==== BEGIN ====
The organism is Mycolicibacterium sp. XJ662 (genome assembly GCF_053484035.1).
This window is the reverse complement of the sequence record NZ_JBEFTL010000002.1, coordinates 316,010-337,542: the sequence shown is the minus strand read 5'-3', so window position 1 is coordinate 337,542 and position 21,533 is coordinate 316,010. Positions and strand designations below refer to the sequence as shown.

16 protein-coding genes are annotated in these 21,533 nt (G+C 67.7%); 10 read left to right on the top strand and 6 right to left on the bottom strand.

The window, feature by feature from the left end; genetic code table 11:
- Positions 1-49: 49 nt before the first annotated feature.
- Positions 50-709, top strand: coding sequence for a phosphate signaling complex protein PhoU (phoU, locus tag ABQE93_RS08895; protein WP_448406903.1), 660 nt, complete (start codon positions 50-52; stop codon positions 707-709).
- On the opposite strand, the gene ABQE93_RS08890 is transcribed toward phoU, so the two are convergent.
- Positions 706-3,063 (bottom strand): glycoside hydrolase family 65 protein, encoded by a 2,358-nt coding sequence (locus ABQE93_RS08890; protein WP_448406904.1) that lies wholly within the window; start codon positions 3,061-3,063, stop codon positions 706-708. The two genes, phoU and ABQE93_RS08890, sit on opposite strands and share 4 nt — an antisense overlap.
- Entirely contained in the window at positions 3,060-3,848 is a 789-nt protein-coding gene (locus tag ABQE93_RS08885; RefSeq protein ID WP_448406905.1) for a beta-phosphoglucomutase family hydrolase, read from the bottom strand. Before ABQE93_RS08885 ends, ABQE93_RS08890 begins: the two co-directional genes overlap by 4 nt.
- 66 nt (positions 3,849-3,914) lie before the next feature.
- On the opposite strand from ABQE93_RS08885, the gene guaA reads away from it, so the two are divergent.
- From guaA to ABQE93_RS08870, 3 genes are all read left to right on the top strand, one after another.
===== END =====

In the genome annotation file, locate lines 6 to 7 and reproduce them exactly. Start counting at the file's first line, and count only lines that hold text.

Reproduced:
- Positions 50-709, top strand: coding sequence for a phosphate signaling complex protein PhoU (phoU, locus tag ABQE93_RS08895; protein WP_448406903.1), 660 nt, complete (start codon positions 50-52; stop codon positions 707-709).
- On the opposite strand, the gene ABQE93_RS08890 is transcribed toward phoU, so the two are convergent.